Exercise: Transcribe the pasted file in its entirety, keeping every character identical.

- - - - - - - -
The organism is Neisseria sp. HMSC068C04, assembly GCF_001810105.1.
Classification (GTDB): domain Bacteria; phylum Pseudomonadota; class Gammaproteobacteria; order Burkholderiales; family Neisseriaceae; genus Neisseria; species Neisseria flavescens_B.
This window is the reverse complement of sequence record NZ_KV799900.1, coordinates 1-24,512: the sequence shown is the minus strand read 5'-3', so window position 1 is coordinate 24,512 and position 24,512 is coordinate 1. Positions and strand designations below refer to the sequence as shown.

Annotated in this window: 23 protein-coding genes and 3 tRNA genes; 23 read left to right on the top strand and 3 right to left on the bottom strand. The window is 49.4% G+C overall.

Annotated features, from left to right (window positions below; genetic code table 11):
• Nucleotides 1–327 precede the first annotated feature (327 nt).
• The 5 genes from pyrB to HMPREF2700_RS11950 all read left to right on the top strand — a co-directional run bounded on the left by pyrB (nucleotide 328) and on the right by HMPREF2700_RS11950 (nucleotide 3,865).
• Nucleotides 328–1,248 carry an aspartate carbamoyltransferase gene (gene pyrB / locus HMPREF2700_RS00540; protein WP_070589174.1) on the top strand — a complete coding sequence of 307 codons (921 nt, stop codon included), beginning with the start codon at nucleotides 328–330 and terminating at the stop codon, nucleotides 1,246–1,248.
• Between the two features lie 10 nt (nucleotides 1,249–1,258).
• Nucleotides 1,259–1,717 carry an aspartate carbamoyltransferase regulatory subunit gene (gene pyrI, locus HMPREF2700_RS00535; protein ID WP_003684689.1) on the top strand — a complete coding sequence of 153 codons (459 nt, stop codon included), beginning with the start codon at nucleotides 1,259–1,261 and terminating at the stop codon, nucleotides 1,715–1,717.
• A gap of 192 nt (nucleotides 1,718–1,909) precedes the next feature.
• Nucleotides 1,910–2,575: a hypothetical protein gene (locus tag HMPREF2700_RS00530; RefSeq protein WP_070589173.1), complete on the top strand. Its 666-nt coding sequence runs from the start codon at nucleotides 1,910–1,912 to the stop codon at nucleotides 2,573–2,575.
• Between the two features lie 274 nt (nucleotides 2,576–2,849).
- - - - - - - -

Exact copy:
The organism is Neisseria sp. HMSC068C04, assembly GCF_001810105.1.
Classification (GTDB): domain Bacteria; phylum Pseudomonadota; class Gammaproteobacteria; order Burkholderiales; family Neisseriaceae; genus Neisseria; species Neisseria flavescens_B.
This window is the reverse complement of sequence record NZ_KV799900.1, coordinates 1-24,512: the sequence shown is the minus strand read 5'-3', so window position 1 is coordinate 24,512 and position 24,512 is coordinate 1. Positions and strand designations below refer to the sequence as shown.

Annotated in this window: 23 protein-coding genes and 3 tRNA genes; 23 read left to right on the top strand and 3 right to left on the bottom strand. The window is 49.4% G+C overall.

Annotated features, from left to right (window positions below; genetic code table 11):
• Nucleotides 1–327 precede the first annotated feature (327 nt).
• The 5 genes from pyrB to HMPREF2700_RS11950 all read left to right on the top strand — a co-directional run bounded on the left by pyrB (nucleotide 328) and on the right by HMPREF2700_RS11950 (nucleotide 3,865).
• Nucleotides 328–1,248 carry an aspartate carbamoyltransferase gene (gene pyrB / locus HMPREF2700_RS00540; protein WP_070589174.1) on the top strand — a complete coding sequence of 307 codons (921 nt, stop codon included), beginning with the start codon at nucleotides 328–330 and terminating at the stop codon, nucleotides 1,246–1,248.
• Between the two features lie 10 nt (nucleotides 1,249–1,258).
• Nucleotides 1,259–1,717 carry an aspartate carbamoyltransferase regulatory subunit gene (gene pyrI, locus HMPREF2700_RS00535; protein ID WP_003684689.1) on the top strand — a complete coding sequence of 153 codons (459 nt, stop codon included), beginning with the start codon at nucleotides 1,259–1,261 and terminating at the stop codon, nucleotides 1,715–1,717.
• A gap of 192 nt (nucleotides 1,718–1,909) precedes the next feature.
• Nucleotides 1,910–2,575: a hypothetical protein gene (locus tag HMPREF2700_RS00530; RefSeq protein WP_070589173.1), complete on the top strand. Its 666-nt coding sequence runs from the start codon at nucleotides 1,910–1,912 to the stop codon at nucleotides 2,573–2,575.
• Between the two features lie 274 nt (nucleotides 2,576–2,849).